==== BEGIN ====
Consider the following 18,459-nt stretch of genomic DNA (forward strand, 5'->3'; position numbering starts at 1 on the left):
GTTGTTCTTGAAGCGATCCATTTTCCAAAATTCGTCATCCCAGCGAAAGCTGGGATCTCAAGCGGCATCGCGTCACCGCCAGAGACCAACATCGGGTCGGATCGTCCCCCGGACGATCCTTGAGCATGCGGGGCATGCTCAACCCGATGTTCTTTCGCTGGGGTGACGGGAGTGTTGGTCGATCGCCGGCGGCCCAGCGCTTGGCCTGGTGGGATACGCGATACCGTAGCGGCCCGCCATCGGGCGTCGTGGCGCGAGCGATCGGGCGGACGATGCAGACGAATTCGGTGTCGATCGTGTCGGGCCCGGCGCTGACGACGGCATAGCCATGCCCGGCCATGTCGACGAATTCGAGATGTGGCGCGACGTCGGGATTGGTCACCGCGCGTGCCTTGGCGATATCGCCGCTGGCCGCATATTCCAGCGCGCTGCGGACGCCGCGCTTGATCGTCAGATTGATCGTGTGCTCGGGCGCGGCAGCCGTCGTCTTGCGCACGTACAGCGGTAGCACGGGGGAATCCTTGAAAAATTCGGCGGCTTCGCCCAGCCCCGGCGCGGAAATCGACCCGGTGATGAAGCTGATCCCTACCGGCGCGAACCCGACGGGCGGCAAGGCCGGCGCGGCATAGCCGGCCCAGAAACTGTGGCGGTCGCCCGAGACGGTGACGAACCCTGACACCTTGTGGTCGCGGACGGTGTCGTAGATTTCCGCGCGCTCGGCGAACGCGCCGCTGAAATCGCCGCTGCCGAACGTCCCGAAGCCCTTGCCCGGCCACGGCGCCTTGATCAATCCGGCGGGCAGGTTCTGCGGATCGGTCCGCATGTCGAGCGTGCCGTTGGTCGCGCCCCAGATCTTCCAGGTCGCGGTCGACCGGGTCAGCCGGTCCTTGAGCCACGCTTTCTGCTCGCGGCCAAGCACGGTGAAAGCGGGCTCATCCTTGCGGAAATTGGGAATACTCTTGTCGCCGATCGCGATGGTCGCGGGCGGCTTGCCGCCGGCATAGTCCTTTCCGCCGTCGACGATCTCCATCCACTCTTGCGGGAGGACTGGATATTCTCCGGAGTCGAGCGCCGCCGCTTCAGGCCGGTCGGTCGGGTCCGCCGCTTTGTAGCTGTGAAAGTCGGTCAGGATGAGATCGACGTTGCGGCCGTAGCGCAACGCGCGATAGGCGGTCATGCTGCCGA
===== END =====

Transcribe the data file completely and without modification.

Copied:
Consider the following 18,459-nt stretch of genomic DNA (forward strand, 5'->3'; position numbering starts at 1 on the left):
GTTGTTCTTGAAGCGATCCATTTTCCAAAATTCGTCATCCCAGCGAAAGCTGGGATCTCAAGCGGCATCGCGTCACCGCCAGAGACCAACATCGGGTCGGATCGTCCCCCGGACGATCCTTGAGCATGCGGGGCATGCTCAACCCGATGTTCTTTCGCTGGGGTGACGGGAGTGTTGGTCGATCGCCGGCGGCCCAGCGCTTGGCCTGGTGGGATACGCGATACCGTAGCGGCCCGCCATCGGGCGTCGTGGCGCGAGCGATCGGGCGGACGATGCAGACGAATTCGGTGTCGATCGTGTCGGGCCCGGCGCTGACGACGGCATAGCCATGCCCGGCCATGTCGACGAATTCGAGATGTGGCGCGACGTCGGGATTGGTCACCGCGCGTGCCTTGGCGATATCGCCGCTGGCCGCATATTCCAGCGCGCTGCGGACGCCGCGCTTGATCGTCAGATTGATCGTGTGCTCGGGCGCGGCAGCCGTCGTCTTGCGCACGTACAGCGGTAGCACGGGGGAATCCTTGAAAAATTCGGCGGCTTCGCCCAGCCCCGGCGCGGAAATCGACCCGGTGATGAAGCTGATCCCTACCGGCGCGAACCCGACGGGCGGCAAGGCCGGCGCGGCATAGCCGGCCCAGAAACTGTGGCGGTCGCCCGAGACGGTGACGAACCCTGACACCTTGTGGTCGCGGACGGTGTCGTAGATTTCCGCGCGCTCGGCGAACGCGCCGCTGAAATCGCCGCTGCCGAACGTCCCGAAGCCCTTGCCCGGCCACGGCGCCTTGATCAATCCGGCGGGCAGGTTCTGCGGATCGGTCCGCATGTCGAGCGTGCCGTTGGTCGCGCCCCAGATCTTCCAGGTCGCGGTCGACCGGGTCAGCCGGTCCTTGAGCCACGCTTTCTGCTCGCGGCCAAGCACGGTGAAAGCGGGCTCATCCTTGCGGAAATTGGGAATACTCTTGTCGCCGATCGCGATGGTCGCGGGCGGCTTGCCGCCGGCATAGTCCTTTCCGCCGTCGACGATCTCCATCCACTCTTGCGGGAGGACTGGATATTCTCCGGAGTCGAGCGCCGCCGCTTCAGGCCGGTCGGTCGGGTCCGCCGCTTTGTAGCTGTGAAAGTCGGTCAGGATGAGATCGACGTTGCGGCCGTAGCGCAACGCGCGATAGGCGGTCATGCTGCCGA